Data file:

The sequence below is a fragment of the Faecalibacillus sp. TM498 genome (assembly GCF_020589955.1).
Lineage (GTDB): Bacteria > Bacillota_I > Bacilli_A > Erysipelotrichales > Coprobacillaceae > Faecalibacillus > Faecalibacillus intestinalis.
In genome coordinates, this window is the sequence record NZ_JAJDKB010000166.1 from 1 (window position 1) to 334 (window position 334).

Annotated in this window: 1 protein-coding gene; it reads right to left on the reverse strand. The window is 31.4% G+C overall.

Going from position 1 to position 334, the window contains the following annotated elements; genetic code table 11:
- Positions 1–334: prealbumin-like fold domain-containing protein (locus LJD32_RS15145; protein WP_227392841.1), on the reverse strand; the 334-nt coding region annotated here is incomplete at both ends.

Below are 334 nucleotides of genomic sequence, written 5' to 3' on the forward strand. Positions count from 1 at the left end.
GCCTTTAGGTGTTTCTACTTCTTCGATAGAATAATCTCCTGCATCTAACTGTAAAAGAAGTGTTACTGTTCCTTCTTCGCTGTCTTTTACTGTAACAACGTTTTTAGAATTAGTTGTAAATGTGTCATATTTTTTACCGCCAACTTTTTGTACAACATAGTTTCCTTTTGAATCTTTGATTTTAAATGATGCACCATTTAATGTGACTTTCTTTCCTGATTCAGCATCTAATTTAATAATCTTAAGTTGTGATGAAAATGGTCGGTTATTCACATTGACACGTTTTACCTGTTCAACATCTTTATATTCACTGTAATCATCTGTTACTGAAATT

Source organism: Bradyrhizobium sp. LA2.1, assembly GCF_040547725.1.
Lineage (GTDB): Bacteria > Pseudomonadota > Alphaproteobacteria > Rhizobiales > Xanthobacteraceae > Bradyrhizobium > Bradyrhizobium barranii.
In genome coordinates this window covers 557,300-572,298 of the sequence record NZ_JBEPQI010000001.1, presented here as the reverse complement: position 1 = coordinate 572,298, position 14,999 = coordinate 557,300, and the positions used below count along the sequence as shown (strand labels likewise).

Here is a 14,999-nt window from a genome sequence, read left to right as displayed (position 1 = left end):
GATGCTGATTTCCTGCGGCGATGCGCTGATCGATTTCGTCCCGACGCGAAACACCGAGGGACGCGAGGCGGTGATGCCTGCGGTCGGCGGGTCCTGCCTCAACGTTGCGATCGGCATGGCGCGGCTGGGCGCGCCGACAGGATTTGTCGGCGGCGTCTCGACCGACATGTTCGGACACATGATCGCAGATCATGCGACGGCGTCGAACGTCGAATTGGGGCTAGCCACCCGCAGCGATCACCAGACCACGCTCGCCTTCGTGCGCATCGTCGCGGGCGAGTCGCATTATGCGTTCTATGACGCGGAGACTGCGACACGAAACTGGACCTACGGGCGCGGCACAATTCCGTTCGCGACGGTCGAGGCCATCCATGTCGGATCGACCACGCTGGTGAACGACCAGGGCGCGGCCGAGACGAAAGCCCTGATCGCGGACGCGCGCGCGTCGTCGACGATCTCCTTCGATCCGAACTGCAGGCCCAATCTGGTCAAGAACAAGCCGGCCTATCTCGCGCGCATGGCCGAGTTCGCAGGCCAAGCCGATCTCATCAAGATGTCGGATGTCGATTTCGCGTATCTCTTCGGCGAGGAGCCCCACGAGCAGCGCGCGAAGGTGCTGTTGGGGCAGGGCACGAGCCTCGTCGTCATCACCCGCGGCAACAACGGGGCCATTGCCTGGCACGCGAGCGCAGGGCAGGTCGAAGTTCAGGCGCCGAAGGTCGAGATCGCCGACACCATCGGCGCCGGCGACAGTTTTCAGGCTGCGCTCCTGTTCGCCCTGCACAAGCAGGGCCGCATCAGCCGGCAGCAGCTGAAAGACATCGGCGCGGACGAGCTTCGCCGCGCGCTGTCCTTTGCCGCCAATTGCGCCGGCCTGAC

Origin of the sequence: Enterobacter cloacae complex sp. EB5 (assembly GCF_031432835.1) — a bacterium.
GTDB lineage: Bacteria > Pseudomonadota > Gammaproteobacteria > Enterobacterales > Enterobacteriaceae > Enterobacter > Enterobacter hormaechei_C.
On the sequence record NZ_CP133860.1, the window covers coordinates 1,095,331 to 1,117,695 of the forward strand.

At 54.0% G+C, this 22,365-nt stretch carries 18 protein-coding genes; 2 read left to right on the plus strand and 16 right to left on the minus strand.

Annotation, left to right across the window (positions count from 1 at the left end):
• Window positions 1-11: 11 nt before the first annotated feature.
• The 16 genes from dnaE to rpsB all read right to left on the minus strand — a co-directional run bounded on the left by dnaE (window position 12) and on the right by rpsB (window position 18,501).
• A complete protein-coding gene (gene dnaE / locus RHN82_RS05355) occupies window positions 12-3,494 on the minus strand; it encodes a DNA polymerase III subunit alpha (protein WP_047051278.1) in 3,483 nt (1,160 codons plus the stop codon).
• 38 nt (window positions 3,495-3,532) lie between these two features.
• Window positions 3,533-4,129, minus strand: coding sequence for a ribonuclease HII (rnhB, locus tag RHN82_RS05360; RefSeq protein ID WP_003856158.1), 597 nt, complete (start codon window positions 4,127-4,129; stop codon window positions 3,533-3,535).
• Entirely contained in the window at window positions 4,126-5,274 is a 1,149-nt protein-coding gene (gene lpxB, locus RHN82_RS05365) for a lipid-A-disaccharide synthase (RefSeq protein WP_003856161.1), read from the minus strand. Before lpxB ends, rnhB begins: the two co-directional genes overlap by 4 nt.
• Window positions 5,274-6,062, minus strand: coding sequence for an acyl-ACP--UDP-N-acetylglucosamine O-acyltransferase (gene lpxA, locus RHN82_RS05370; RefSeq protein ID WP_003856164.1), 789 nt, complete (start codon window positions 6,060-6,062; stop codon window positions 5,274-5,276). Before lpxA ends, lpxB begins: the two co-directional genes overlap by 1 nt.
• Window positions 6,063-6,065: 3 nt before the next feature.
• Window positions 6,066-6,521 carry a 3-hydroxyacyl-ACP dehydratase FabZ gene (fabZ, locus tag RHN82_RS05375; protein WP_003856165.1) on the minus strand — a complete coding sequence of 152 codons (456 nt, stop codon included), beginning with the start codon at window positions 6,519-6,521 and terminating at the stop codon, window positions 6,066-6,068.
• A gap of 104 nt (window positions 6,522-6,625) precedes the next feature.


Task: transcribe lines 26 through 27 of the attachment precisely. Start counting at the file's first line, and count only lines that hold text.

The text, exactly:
• Window positions 6,063-6,065: 3 nt before the next feature.
• Window positions 6,066-6,521 carry a 3-hydroxyacyl-ACP dehydratase FabZ gene (fabZ, locus tag RHN82_RS05375; protein WP_003856165.1) on the minus strand — a complete coding sequence of 152 codons (456 nt, stop codon included), beginning with the start codon at window positions 6,519-6,521 and terminating at the stop codon, window positions 6,066-6,068.